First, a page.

4 things my mom has taught me about mothering

mom (2)

With Mom in Florida last year.

1.  It’s extremely hard, but most of us are capable of it My mom has taught me that the act of mothering is perhaps THE greatest challenge—and THE greatest gift—of this human experience.  She also taught me to fully reject the social construction of the Western world that says that nurturing has everything to do with gender and biology.  I have had multiple Moms and Grandmas, some of them are related to me, many of them are not.  And some aren’t even women.  The blessed gift of maternal care springs forth from our spiritual essence and has so little to do with our biological realities.  A great mom senses this, and is willing to make the unthinkable commitments associated with it, while seeing the vast rewards—both present and future.

2.  Take pride in it!  For my parent’s 25th wedding anniversary, I threw a big party in the town square of Clarkdale, Arizona.  Friends and I spent weeks planning it.  The gazebo in the center was transformed into one of three stages for a fast-moving show that included readings, dramatic (and comedic) presentations, a narrator, as well as music and song.  It was rather elaborate, but the main takeaway and memory to this day was when the volunteer-actress (an old friend) portraying Mom adlibbed a line in which she said to me, “Oh you’re SUCH a good son.”  The crowd roared at the familiar refrain of my mom taking pride in one of her kids.  Meet my mom, meet my fan.  It’s embarrassing, but it’s something I now do with my own kids—with purpose.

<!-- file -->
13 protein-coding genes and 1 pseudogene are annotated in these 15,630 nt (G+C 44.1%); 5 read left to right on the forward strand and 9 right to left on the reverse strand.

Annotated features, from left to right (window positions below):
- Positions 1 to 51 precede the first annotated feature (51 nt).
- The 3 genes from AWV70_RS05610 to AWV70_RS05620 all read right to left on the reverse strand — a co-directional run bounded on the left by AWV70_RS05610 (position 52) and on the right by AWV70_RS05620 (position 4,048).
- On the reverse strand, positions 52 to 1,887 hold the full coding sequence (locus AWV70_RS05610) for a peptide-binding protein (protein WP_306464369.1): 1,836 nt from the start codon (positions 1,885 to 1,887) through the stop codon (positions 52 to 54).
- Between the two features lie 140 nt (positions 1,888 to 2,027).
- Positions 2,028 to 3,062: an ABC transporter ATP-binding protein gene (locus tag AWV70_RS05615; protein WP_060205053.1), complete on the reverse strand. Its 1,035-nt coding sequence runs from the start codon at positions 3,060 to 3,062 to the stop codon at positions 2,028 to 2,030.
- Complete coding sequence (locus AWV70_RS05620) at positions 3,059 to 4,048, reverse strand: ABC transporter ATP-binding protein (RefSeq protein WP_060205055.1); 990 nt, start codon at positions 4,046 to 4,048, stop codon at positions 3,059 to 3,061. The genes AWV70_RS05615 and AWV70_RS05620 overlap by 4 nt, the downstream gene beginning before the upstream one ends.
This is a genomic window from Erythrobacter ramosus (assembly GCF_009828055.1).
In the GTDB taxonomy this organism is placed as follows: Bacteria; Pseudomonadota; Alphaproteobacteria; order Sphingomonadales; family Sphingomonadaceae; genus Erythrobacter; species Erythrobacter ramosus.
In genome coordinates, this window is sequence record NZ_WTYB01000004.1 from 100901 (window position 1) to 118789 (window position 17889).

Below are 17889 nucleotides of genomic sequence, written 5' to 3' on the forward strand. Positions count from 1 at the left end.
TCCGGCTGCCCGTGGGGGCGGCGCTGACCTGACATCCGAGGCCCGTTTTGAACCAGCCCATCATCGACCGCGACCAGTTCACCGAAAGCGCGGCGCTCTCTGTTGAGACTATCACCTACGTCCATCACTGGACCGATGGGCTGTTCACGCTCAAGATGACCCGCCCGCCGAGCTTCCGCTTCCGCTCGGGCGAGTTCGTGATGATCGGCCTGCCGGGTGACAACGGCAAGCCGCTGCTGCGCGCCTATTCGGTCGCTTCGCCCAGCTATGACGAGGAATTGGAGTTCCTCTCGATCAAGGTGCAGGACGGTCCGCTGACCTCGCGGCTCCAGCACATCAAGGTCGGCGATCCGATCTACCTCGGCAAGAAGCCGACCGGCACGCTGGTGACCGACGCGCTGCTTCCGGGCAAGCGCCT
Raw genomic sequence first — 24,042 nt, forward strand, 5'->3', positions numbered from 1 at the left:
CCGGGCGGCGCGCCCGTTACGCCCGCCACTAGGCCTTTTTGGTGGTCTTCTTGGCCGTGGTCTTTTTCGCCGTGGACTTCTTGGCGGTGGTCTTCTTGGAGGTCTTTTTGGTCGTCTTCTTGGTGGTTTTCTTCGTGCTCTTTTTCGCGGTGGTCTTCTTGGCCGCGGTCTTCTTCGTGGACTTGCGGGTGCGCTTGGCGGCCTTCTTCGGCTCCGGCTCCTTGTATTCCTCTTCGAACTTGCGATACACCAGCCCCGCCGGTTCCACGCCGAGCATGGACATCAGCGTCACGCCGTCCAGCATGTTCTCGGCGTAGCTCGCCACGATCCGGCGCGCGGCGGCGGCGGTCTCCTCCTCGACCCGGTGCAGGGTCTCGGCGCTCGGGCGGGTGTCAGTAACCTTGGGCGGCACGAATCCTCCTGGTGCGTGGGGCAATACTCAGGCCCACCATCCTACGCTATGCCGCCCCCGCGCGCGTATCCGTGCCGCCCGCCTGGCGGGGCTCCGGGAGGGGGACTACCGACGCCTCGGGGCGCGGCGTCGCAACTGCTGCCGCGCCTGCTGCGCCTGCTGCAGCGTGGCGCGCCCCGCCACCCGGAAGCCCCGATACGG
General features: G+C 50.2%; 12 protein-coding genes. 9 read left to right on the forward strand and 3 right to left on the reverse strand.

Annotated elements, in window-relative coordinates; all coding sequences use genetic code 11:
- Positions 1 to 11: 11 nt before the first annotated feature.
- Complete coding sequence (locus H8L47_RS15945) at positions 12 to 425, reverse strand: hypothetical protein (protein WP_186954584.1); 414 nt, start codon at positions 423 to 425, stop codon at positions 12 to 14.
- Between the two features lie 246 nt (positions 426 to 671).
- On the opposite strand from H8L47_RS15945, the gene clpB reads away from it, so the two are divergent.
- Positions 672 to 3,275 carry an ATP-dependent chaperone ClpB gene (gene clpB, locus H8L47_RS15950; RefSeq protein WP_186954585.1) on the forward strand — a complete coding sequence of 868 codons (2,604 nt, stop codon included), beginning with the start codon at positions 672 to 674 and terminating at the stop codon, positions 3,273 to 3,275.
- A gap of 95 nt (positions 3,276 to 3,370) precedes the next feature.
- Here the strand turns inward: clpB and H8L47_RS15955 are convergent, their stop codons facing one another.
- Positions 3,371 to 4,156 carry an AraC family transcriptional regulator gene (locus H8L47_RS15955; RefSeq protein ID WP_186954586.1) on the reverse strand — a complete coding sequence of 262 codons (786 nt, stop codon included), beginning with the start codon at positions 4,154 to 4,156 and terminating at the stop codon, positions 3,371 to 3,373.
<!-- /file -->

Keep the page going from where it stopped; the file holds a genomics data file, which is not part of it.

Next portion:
3.  Be honest.  I continue to be amazed at the level of dishonesty—or perhaps more accurately said—the level of inauthenticity—that exists in family relationships.  Mom and I, though, would rather have a good old fashioned fight than have a “fauxly” friendly exchange to keep the peace.  This human experience is too real, and too brief for the fake.

4.  Be purposeful.  The power of intention to inform both short- and long-term outcomes should not be overlooked.  The mother-to-child relationship is complicated to be sure.  It is nuanced and layered.  And that’s what makes it badass.  Many can breed.  The choice, the intention, the use of purpose to summon excellence from the ordinary, though, requires a mom who is willing to tap into sacred heart-places, into resources often only available through sacrifice, and into that which most are too afraid to explore.